LFHC’s expanded Neonatal Unit opened on Oct. 20 with a ribbon-cutting ceremony attended by Her Royal Highness Princess Beatrice of York.
The princess, a granddaughter of Queen Elizabeth II, toured the unit and spoke with several of the doctors and nurses who care for the infants there.
The new Neonatal Unit now occupies what had been the children’s ward of the Luang Prabang Provincial Hospital. The provincial hospital closed its pediatric ward earlier this year. The vacated area was extensively renovated to include new electrical power, water and internet capabilities.
By relocating our Neonatal Unit to the adjacent provincial hospital (75 meters away) we double our bed-space and gain room to better serve the parents of these infants. The unit now has 8 beds in a general neonatal ward, 4 more beds for high-dependency infants and a 4-bed step-down area for babies who need low-intensity, but long-term care. The unit also features a resting room for parents and a breastfeeding room exclusive to nursing mothers. Additionally, the new unit has a clinic area, where discharged neonates can be reviewed, a staff education area and storage space.
A dramatic increase in neonatal patients prompted administrators to launch the expansion project.
LFHC opened the unit in late 2016 in an area that provided space for 6-8 beds. Hospital administrators anticipated that a unit of that size would be sufficient for several years. However, community awareness of our Neonatal Unit and an increase in the local birth rate sparked a surprising number of admissions soon after the unit opened. Furthermore, LFHC admits neonates who would otherwise have been discharged from other hospitals with an expectation that they could not survive.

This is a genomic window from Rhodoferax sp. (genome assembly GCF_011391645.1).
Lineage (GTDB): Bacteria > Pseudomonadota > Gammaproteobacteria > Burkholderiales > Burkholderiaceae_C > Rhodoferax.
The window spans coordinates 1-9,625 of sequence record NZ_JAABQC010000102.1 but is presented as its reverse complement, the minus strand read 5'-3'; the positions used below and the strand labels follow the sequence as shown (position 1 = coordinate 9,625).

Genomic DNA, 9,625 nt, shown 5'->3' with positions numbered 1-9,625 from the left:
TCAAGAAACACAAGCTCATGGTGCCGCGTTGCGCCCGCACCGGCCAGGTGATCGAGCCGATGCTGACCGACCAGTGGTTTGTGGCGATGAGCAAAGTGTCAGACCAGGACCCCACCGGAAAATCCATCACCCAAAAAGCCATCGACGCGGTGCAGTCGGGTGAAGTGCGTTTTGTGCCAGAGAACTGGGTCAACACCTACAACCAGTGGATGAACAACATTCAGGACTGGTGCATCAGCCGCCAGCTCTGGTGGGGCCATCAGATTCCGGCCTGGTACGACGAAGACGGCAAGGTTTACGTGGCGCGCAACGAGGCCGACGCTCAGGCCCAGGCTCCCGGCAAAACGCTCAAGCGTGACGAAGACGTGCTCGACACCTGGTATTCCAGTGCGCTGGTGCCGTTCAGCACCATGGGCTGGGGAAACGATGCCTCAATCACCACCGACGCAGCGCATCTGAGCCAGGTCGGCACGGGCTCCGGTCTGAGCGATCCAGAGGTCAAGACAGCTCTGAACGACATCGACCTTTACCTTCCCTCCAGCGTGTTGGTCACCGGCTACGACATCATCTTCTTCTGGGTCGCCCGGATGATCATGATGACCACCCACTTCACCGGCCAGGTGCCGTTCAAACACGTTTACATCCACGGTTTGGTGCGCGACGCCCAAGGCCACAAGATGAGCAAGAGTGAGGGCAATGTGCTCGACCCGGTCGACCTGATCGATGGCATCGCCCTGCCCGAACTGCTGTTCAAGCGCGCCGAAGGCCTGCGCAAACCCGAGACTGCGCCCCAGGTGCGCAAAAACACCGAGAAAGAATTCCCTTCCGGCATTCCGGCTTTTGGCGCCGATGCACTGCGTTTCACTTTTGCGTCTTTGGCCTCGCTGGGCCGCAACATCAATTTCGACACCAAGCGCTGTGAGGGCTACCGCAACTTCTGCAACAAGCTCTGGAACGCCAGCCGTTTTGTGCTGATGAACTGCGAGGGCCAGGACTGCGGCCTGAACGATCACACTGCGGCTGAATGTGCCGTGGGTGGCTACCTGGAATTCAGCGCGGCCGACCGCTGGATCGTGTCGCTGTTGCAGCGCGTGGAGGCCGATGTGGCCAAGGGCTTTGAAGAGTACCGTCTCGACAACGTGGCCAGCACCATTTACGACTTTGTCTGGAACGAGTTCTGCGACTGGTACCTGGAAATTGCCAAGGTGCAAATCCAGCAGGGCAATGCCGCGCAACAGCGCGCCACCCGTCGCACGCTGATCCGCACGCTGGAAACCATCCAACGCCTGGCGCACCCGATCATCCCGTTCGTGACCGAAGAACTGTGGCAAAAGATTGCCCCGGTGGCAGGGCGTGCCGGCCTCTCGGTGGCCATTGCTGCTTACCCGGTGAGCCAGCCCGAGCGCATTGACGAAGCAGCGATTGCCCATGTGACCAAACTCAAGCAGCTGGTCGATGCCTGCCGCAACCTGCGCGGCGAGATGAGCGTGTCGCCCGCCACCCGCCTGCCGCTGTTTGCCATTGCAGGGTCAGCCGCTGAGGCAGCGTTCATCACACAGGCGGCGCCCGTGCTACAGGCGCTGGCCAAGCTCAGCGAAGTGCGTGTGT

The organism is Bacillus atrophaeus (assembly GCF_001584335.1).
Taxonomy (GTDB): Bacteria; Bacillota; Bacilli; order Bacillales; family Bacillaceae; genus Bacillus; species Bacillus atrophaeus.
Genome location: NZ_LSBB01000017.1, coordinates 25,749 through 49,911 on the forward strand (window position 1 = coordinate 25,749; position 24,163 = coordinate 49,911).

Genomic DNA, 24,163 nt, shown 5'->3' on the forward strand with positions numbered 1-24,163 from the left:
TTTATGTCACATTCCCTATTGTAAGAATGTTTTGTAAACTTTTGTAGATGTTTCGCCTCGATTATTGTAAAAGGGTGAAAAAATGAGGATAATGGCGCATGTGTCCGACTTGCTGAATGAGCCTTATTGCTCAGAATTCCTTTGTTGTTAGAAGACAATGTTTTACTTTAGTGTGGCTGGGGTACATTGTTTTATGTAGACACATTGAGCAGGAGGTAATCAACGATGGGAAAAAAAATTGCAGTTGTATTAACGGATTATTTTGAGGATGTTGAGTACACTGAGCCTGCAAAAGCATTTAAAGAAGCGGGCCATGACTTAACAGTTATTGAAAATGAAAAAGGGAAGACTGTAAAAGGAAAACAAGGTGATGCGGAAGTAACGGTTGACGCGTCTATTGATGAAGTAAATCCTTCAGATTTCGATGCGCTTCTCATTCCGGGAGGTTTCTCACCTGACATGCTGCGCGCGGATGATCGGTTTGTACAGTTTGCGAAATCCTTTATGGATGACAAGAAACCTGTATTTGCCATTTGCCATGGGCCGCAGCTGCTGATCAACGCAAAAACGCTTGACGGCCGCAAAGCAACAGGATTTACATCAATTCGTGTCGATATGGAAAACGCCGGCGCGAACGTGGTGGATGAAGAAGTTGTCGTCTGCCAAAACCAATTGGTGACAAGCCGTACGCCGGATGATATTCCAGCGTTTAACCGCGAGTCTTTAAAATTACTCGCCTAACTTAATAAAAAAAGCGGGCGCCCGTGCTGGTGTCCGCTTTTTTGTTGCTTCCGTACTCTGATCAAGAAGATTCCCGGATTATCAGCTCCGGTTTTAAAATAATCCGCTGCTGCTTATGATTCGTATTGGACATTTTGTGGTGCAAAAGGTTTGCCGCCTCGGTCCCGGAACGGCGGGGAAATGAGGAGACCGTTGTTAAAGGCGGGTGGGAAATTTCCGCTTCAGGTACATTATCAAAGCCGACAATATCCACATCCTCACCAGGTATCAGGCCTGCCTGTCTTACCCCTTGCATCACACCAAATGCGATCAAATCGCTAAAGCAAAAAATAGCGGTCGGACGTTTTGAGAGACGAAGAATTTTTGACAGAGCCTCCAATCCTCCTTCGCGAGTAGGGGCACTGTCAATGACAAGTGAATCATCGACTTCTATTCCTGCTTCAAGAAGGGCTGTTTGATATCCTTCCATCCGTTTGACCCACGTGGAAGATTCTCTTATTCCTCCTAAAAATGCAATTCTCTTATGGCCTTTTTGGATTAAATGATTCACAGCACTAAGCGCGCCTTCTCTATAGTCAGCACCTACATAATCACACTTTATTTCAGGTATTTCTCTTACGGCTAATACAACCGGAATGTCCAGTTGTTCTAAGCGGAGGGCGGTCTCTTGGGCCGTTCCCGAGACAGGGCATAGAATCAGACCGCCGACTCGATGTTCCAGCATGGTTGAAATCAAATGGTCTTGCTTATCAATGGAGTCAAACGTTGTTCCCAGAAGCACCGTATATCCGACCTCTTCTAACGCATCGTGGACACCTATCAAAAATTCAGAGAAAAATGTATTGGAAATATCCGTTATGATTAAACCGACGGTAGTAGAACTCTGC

By mid-2017, the neonatal caseload was taking up 10-12 beds a month and in October the numbers peaked at 15 newborn babies. Our resourceful doctors and nurses made room for the additional neonatal beds in isolated areas with the Emergency Room and Inpatient Department of the hospital. Needless to say, the situation was less than ideal.
Hospital Administrator Simon Young and his staff brainstormed ideas to find a more permanent solution to the lack of bed-space in the Neonatal Unit. In January, he announced that an agreement had been reached with the Luang Prabang Provincial Health Department and the Luang Prabang Provincial Hospital which resulted in the relocation of our Neonatal Unit inside the adjacent provincial hospital.
Renovation costs were financed by a grant from the Ptarmigan Foundation, a Canadian nonprofit organization. The Ping & Amy Chao Family Foundation of Los Altos, California, provided a grant to help finance the costs of operating a larger neonatal unit.